Openness and E-Commerce

The rules in the areas of cross-border transfer of information by electronic means and location of computing facilities are likely to become parts of the e-commerce JSI. Nevertheless, the interests of the developing members are not yet duly presented and explored. It does, however, seem that different stakeholders might have particular stakes, which might be important for development of the digital industry. It might be worth exploring them.

Trust and E-Commerce

The frameworks of online consumer protection and protection of privacy appear to be crucial for gaining foreign consumers and hence developing national e-commerce providers. Both are issues of consumer trust, for which the JSI might not only be a guiding point for alignment of domestic legislation with the expected standards, but also a chance to better explain the solutions adopted nationally. Also, the discussion pertaining to the source code disciplines might raise important issues potentially clarifying the notion of the so-called “forced technology transfer”. Also, specific technology transfer rules of benefit to developing members might be thought of as, at minimum, a transitional solution facilitating their entry into digital trade markets.


Another issue actively discussed within the Initiative, updating the Telecommunications Reference Paper, also seems to be of relevance to the same domain. In particular, since the implementation of the rules prescribed by the original Reference Paper on Basis Telecommunications (on which the EU proposal builds), which Lao PDR has incorporated as an additional vertical commitment in its services schedule upon accession, is not yet fully completed and certain challenges are faced.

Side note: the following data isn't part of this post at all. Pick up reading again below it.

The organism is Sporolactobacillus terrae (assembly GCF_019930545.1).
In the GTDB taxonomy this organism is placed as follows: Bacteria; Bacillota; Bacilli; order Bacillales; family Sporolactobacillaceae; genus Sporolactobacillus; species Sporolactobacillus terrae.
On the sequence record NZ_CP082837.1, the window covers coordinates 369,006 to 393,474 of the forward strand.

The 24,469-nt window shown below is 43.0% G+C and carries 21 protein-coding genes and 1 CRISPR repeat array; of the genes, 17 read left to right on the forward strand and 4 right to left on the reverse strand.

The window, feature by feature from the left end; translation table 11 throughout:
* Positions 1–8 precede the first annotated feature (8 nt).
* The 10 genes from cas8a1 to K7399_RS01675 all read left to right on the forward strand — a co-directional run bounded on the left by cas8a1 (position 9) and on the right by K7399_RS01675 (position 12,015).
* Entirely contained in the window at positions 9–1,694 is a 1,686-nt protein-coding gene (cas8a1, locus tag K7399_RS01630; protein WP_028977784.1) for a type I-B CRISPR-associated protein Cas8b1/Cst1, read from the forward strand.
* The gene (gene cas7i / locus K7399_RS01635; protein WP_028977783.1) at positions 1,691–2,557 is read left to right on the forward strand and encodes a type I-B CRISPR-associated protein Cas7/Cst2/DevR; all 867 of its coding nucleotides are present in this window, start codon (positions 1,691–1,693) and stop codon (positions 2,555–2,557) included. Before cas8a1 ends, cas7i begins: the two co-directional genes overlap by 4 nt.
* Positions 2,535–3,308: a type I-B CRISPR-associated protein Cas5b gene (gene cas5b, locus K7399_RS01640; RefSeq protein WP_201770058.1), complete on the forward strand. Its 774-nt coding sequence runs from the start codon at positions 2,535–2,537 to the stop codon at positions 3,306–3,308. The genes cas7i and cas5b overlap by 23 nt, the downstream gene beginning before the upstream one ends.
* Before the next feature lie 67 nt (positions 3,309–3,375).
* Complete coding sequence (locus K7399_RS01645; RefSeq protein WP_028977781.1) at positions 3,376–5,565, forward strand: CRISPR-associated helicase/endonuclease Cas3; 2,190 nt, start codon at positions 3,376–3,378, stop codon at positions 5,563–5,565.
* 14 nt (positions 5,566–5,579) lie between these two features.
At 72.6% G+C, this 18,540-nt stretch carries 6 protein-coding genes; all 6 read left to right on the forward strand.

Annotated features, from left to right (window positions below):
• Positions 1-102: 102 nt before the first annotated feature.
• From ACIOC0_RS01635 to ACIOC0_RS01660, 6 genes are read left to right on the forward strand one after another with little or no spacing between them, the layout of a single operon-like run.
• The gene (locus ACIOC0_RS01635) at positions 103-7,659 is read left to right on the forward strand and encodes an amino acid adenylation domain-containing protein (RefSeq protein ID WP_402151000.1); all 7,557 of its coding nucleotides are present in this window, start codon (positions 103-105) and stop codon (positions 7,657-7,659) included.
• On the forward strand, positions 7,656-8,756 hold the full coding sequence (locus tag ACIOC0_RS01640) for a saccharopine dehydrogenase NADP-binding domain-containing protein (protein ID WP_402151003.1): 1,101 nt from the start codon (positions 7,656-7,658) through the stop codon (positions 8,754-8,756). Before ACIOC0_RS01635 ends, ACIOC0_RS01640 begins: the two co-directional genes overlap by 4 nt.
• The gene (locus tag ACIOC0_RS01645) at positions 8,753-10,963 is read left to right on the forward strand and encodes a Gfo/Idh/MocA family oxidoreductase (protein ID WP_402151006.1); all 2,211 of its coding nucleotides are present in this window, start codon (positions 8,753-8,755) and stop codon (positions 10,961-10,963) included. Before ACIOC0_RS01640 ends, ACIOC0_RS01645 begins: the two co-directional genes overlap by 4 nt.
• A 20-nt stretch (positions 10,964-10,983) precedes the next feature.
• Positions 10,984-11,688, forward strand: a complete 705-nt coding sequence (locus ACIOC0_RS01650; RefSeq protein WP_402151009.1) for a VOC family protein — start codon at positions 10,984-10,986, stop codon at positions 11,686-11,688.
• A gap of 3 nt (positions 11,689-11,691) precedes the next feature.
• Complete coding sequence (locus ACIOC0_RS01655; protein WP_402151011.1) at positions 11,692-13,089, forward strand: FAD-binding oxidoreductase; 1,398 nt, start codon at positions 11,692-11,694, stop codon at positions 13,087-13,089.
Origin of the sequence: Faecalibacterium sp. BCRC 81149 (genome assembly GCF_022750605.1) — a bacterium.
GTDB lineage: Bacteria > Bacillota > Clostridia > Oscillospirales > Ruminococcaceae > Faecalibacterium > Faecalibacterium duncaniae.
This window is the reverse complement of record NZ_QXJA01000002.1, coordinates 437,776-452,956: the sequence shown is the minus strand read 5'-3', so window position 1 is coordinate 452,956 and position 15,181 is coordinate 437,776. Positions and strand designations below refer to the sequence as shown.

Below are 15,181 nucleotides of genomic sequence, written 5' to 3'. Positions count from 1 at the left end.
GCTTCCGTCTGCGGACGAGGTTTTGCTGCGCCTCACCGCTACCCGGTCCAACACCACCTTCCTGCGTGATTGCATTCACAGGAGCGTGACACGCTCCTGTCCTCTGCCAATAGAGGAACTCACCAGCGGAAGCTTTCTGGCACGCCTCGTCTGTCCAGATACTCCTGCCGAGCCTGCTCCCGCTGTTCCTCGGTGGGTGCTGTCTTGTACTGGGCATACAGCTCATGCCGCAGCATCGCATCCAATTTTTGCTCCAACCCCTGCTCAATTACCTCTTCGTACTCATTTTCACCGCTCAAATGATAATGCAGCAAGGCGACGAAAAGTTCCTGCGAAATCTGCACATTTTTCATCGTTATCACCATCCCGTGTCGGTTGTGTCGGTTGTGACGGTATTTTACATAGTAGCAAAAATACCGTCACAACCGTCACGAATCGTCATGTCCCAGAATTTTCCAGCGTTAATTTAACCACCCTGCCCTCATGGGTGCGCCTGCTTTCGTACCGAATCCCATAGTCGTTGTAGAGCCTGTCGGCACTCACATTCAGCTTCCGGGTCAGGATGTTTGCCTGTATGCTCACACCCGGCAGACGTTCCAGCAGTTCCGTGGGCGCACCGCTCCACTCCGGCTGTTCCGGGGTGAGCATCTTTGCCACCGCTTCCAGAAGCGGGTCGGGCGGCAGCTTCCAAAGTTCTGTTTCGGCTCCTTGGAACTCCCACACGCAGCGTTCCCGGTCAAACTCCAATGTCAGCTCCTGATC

Market Access

Market access, in particular, services market access issues, on which the study will also focus, will ensure analysis of the proposed additional concessions, albeit, within the limit of the scope and time allocated. It was decided to focus on services since the work on the ITA (I and II), a likely commitment under the JSI in the market access in goods domain, is currently undertaken under a different project.

Cross-cutting issues

Exploration of options for capacity building and technical assistance will be based on assessment of the development challenges raised by particular disciplines, in an attempt to shape solutions allowing Lao PDR to gasp the benefits of full participation in global digital trade. Also, exchange of views on legal issues in the JSI will feature a discussion addressing varied institutional questions underpinning the new agreement (e.g. place in the WTO legal framework etc.). These might have systemic implications as well as an important impact, should implementation of the disciplines by Lao PDR and their application follow.